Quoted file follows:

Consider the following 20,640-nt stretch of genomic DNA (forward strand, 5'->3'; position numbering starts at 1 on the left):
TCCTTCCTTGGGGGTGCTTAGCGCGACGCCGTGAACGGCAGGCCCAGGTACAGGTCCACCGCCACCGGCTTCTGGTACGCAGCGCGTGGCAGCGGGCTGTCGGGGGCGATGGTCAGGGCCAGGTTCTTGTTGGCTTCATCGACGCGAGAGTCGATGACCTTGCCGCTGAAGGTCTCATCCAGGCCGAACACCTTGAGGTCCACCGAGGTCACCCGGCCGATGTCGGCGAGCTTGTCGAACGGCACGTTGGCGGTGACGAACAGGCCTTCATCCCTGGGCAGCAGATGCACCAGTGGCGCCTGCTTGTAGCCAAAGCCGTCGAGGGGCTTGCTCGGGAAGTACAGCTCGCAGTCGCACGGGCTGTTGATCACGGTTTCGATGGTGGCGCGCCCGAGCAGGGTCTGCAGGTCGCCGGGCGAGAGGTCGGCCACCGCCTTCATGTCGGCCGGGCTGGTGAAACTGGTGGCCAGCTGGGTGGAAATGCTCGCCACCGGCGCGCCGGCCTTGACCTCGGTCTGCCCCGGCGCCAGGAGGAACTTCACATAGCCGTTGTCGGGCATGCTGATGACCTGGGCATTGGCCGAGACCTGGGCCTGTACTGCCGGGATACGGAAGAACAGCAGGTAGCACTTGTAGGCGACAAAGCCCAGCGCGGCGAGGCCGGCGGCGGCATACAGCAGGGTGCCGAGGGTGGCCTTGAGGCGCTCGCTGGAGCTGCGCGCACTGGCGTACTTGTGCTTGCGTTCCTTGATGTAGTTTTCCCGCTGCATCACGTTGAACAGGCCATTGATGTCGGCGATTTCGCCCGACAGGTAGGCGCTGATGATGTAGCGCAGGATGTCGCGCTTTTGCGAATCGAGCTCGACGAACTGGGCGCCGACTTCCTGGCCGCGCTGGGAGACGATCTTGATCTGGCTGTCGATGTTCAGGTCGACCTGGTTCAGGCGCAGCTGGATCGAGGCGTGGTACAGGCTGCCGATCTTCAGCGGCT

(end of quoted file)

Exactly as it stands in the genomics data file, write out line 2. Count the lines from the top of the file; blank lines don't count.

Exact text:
TCCTTCCTTGGGGGTGCTTAGCGCGACGCCGTGAACGGCAGGCCCAGGTACAGGTCCACCGCCACCGGCTTCTGGTACGCAGCGCGTGGCAGCGGGCTGTCGGGGGCGATGGTCAGGGCCAGGTTCTTGTTGGCTTCATCGACGCGAGAGTCGATGACCTTGCCGCTGAAGGTCTCATCCAGGCCGAACACCTTGAGGTCCACCGAGGTCACCCGGCCGATGTCGGCGAGCTTGTCGAACGGCACGTTGGCGGTGACGAACAGGCCTTCATCCCTGGGCAGCAGATGCACCAGTGGCGCCTGCTTGTAGCCAAAGCCGTCGAGGGGCTTGCTCGGGAAGTACAGCTCGCAGTCGCACGGGCTGTTGATCACGGTTTCGATGGTGGCGCGCCCGAGCAGGGTCTGCAGGTCGCCGGGCGAGAGGTCGGCCACCGCCTTCATGTCGGCCGGGCTGGTGAAACTGGTGGCCAGCTGGGTGGAAATGCTCGCCACCGGCGCGCCGGCCTTGACCTCGGTCTGCCCCGGCGCCAGGAGGAACTTCACATAGCCGTTGTCGGGCATGCTGATGACCTGGGCATTGGCCGAGACCTGGGCCTGTACTGCCGGGATACGGAAGAACAGCAGGTAGCACTTGTAGGCGACAAAGCCCAGCGCGGCGAGGCCGGCGGCGGCATACAGCAGGGTGCCGAGGGTGGCCTTGAGGCGCTCGCTGGAGCTGCGCGCACTGGCGTACTTGTGCTTGCGTTCCTTGATGTAGTTTTCCCGCTGCATCACGTTGAACAGGCCATTGATGTCGGCGATTTCGCCCGACAGGTAGGCGCTGATGATGTAGCGCAGGATGTCGCGCTTTTGCGAATCGAGCTCGACGAACTGGGCGCCGACTTCCTGGCCGCGCTGGGAGACGATCTTGATCTGGCTGTCGATGTTCAGGTCGACCTGGTTCAGGCGCAGCTGGATCGAGGCGTGGTACAGGCTGCCGATCTTCAGCGGCT